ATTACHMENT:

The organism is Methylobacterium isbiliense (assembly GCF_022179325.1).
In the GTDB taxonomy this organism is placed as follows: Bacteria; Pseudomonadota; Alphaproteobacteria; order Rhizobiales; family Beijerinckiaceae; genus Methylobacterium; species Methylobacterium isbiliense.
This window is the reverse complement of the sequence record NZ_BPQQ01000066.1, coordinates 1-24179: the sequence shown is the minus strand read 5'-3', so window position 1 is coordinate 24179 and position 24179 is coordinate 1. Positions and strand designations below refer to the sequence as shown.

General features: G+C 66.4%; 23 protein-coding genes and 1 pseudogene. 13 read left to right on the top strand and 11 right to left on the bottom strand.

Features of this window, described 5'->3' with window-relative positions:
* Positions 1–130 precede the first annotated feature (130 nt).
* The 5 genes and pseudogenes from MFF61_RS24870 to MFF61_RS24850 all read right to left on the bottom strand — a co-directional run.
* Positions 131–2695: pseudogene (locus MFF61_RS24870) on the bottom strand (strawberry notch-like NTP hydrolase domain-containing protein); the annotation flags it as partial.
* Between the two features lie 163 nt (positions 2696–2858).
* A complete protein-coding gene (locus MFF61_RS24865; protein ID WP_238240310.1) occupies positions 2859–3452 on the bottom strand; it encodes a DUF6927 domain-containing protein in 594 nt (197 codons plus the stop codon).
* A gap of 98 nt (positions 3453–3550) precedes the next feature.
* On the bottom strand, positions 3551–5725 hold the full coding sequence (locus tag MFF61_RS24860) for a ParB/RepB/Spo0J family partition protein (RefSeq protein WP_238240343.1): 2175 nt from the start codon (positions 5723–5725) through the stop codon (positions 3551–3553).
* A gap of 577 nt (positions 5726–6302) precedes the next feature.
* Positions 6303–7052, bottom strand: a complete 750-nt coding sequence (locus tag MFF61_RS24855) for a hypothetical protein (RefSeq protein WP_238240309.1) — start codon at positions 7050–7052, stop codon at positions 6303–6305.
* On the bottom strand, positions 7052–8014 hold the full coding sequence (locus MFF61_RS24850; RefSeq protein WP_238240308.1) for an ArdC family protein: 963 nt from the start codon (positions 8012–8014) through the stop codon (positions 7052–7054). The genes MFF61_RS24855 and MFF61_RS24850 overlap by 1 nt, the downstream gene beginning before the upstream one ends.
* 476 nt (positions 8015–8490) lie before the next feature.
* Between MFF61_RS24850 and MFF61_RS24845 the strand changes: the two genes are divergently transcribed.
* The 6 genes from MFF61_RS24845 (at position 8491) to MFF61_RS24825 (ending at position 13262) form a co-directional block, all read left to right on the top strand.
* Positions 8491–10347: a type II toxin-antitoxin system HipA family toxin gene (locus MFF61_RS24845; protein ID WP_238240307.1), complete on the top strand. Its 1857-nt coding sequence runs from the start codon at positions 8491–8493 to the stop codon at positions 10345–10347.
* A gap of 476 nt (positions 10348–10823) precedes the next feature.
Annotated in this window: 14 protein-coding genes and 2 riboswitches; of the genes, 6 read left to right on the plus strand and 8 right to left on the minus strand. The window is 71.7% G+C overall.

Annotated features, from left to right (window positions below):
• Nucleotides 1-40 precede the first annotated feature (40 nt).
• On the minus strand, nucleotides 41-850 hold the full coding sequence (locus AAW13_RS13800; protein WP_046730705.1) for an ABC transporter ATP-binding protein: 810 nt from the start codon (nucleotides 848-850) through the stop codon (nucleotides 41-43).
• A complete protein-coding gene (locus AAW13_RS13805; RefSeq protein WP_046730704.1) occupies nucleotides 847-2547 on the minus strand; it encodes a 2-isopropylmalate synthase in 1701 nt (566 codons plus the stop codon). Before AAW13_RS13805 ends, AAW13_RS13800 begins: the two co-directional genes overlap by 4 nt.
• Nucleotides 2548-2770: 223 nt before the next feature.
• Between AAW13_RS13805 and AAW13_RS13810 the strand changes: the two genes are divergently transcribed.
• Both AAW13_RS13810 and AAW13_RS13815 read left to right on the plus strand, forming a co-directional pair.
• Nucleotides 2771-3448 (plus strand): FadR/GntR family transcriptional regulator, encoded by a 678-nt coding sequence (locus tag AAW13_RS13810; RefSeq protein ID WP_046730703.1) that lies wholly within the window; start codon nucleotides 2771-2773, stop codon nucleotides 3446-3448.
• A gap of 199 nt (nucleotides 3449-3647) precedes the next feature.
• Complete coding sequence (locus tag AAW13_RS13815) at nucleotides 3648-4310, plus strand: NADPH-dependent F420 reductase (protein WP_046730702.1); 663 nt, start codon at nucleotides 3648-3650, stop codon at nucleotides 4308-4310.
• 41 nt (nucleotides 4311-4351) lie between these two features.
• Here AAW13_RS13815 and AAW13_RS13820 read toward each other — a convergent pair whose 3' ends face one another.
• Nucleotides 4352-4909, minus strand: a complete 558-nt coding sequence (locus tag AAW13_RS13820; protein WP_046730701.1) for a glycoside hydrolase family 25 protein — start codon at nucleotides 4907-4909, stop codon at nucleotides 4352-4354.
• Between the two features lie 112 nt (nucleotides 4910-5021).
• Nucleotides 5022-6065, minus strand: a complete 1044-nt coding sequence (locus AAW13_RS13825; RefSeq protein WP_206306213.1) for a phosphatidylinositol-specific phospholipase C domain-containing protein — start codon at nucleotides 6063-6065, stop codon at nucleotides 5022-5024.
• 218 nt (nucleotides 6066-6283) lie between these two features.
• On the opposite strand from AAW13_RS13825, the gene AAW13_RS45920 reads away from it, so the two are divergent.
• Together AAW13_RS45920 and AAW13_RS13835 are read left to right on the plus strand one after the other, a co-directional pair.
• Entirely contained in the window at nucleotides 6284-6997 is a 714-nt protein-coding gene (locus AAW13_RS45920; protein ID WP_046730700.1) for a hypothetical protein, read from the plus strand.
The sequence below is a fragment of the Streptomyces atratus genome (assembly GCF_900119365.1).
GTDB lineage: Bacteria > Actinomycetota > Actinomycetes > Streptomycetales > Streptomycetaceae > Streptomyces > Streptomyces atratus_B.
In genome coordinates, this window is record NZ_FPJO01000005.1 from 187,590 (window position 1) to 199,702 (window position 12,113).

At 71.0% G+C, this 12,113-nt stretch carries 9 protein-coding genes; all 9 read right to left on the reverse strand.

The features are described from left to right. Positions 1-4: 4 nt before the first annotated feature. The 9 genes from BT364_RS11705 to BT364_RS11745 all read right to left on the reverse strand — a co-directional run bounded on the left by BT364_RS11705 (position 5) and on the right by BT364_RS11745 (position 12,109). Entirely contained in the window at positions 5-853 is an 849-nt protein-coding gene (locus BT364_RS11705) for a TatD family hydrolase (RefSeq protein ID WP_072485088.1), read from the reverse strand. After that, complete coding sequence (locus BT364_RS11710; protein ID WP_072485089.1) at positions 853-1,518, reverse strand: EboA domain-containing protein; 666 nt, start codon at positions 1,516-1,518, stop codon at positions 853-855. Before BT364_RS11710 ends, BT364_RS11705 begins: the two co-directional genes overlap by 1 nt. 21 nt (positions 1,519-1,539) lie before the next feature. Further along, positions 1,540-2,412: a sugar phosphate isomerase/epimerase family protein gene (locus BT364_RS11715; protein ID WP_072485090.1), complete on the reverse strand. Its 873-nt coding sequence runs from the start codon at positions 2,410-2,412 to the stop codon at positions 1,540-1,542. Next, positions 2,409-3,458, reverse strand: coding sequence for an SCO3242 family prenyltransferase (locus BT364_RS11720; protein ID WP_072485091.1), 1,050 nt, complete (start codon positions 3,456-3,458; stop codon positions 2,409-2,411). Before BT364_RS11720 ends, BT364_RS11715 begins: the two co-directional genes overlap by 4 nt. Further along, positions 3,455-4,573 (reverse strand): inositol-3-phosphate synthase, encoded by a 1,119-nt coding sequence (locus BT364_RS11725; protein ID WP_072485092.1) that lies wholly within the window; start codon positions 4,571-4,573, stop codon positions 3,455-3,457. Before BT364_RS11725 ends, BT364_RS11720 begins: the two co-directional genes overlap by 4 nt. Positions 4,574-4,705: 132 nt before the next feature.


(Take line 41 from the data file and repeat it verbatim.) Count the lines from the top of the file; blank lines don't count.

The sequence below is a fragment of the Streptomyces atratus genome (assembly GCF_900119365.1).